Let’s now take a look at the observations of witness, J.C Price. Price was viewing the motorcade from the roof of the Terminal Annex building on Commerce Street, opposite the grassy knoll/picket fence. Following the assassination, Price gave a sworn affidavit to the Dallas Sheriff’s department, where he described seeing a man running towards the cars behind the picket fence. Below is Price’s entire affidavit.

“This day at about 12:35 PM I was on the roof of the Terminal Annex Bldg on the NE corner when the presidential motorcade came down Main to Houston, North on Houston and then West on Elm. The cars had proceeded west on Elm and was [sic] just a short distance from the Triple [sic] underpass, when I saw Gov. Connelly [sic] slump over. I did not see the president as his car had gotten out of my view under the underpass. There was a volley of shots, and then much later, maybe as much as five minutes [sic!] later, another one. I saw one man run towards the passenger cars on the railroad siding after the volley of shots. This man had a white dress shirt, no tie and khaki [sic] coloured trousers. His hair appeared to be long and dark and his agility running could be about 35 yrs [sic] of age. He had something in his hand. I couldn't be sure but it may have been a head piece.”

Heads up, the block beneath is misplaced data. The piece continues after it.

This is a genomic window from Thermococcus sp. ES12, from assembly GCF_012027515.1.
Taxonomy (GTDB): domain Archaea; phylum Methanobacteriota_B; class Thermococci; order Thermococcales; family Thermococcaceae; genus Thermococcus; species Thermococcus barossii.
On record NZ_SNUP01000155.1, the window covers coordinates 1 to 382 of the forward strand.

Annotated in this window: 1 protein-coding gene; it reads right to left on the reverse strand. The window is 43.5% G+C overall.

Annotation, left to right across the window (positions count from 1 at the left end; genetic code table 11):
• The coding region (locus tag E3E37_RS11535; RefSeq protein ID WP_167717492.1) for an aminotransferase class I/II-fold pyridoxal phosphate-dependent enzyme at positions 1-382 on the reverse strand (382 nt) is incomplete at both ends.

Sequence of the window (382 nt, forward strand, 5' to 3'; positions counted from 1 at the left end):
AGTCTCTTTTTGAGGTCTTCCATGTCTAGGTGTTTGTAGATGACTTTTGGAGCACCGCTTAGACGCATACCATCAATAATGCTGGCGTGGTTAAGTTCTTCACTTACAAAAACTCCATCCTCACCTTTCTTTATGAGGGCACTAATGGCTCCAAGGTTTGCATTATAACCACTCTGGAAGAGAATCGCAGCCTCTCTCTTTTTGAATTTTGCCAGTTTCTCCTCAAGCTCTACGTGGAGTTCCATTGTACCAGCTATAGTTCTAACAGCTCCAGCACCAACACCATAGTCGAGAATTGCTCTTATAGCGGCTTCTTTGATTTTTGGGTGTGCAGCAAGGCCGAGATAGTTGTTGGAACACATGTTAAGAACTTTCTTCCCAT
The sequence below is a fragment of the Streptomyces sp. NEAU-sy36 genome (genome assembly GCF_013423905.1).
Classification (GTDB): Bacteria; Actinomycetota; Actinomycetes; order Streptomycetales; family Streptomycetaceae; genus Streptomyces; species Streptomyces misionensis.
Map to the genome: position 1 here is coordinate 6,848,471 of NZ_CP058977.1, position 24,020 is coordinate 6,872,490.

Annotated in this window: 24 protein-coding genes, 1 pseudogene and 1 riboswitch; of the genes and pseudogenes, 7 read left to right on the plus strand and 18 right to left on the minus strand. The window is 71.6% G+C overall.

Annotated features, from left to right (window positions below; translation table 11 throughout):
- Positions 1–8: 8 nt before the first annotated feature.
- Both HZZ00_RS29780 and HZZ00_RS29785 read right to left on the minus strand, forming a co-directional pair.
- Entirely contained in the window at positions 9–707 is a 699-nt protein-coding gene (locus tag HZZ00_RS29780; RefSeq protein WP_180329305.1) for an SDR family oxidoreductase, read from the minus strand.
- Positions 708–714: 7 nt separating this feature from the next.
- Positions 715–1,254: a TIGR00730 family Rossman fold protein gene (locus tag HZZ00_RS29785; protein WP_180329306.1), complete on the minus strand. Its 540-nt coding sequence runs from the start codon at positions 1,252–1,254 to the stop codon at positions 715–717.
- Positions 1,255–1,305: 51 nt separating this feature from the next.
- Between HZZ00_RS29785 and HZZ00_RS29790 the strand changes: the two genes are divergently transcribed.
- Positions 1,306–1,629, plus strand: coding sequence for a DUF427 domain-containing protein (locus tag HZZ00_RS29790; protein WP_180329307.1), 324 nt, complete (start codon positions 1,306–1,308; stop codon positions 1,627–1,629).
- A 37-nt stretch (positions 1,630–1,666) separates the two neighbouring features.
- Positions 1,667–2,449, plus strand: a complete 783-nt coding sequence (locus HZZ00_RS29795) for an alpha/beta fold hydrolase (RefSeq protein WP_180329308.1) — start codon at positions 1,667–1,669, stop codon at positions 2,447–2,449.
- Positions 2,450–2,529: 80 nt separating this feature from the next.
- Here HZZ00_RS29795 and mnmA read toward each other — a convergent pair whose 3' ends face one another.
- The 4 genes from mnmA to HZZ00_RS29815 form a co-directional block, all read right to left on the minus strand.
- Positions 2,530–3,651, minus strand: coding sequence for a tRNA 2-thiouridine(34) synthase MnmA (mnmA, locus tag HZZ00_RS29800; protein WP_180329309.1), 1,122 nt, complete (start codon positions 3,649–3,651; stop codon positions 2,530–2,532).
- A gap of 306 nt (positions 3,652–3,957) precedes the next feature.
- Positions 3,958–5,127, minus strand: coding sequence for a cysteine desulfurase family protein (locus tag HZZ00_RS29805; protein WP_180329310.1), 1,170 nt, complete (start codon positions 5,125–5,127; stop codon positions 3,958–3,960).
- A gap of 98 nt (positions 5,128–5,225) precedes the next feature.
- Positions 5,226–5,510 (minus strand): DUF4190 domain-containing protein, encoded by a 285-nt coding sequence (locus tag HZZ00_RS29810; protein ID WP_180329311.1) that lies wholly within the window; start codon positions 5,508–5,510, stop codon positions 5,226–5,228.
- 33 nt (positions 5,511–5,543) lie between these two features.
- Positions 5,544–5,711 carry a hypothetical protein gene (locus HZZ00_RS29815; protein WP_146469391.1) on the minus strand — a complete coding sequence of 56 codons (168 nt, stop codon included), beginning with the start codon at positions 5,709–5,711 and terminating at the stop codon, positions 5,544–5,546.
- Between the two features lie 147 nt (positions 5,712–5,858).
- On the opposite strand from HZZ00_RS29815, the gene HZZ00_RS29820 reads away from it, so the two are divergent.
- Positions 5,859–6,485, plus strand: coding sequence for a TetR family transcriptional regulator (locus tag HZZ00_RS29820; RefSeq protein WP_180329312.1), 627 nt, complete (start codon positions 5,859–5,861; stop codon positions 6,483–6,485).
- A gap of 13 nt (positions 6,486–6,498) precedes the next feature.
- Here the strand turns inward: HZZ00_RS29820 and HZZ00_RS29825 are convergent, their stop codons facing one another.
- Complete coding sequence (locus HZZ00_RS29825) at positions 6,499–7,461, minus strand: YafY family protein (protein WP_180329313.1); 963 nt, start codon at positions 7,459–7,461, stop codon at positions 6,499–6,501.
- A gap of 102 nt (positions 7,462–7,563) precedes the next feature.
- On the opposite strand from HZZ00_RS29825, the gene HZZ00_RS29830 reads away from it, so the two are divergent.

As we can see, Price described seeing what he believed to be a head piece in the man’s hand. Although “Baetz” did start running towards the cars following the shots (as seen in the Muchmore film) he didn’t have anything in his hands. Furthermore, Price’s description of the man he saw running doesn’t match “Baetz’s” description. I should note that Price’s description of a white shirt and Khaki pants is consistent with the clothing Emmett Hudson was wearing. However, Hudson did not run towards the cars following the assassination, and he certainly wasn’t a young man with long dark hair, and he didn’t have a head piece in his hands. Also, Hudson was wearing a dark jacket over his white shirt. Price didn’t mention seeing the man wearing a dark jacket.
In my opinion, the man J.C Price observed running, was most likely a shooter behind the fence. In his affidavit to the Dallas Sheriff’s office, Bowers described one of the men he saw driving a car into the parking lot behind the grassy knoll/picket fence as follows.

“At about 12:15 pm another car came into the area with a white man about 25 to 35 years old driving. This car was a 1957 Ford, Black, 2 door with Texas license. This man appeared to have a mike or telephone in the car